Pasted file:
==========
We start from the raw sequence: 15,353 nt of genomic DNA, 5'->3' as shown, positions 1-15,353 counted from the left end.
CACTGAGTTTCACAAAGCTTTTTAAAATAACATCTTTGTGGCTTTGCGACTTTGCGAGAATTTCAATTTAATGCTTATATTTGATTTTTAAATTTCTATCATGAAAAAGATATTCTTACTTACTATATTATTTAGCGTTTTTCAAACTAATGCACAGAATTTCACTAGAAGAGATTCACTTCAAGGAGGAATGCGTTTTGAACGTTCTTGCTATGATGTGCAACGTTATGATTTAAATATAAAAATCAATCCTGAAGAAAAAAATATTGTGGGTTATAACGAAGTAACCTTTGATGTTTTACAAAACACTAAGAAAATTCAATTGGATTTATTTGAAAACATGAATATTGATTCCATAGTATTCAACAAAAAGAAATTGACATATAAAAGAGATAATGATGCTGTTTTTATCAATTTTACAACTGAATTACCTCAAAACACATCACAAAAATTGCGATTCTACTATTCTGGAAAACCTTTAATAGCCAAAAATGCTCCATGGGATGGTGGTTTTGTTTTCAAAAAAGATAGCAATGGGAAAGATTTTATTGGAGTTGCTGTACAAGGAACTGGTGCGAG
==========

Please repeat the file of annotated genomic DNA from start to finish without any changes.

We start from the raw sequence: 15,353 nt of genomic DNA, 5'->3' as shown, positions 1-15,353 counted from the left end.
CACTGAGTTTCACAAAGCTTTTTAAAATAACATCTTTGTGGCTTTGCGACTTTGCGAGAATTTCAATTTAATGCTTATATTTGATTTTTAAATTTCTATCATGAAAAAGATATTCTTACTTACTATATTATTTAGCGTTTTTCAAACTAATGCACAGAATTTCACTAGAAGAGATTCACTTCAAGGAGGAATGCGTTTTGAACGTTCTTGCTATGATGTGCAACGTTATGATTTAAATATAAAAATCAATCCTGAAGAAAAAAATATTGTGGGTTATAACGAAGTAACCTTTGATGTTTTACAAAACACTAAGAAAATTCAATTGGATTTATTTGAAAACATGAATATTGATTCCATAGTATTCAACAAAAAGAAATTGACATATAAAAGAGATAATGATGCTGTTTTTATCAATTTTACAACTGAATTACCTCAAAACACATCACAAAAATTGCGATTCTACTATTCTGGAAAACCTTTAATAGCCAAAAATGCTCCATGGGATGGTGGTTTTGTTTTCAAAAAAGATAGCAATGGGAAAGATTTTATTGGAGTTGCTGTACAAGGAACTGGTGCGAG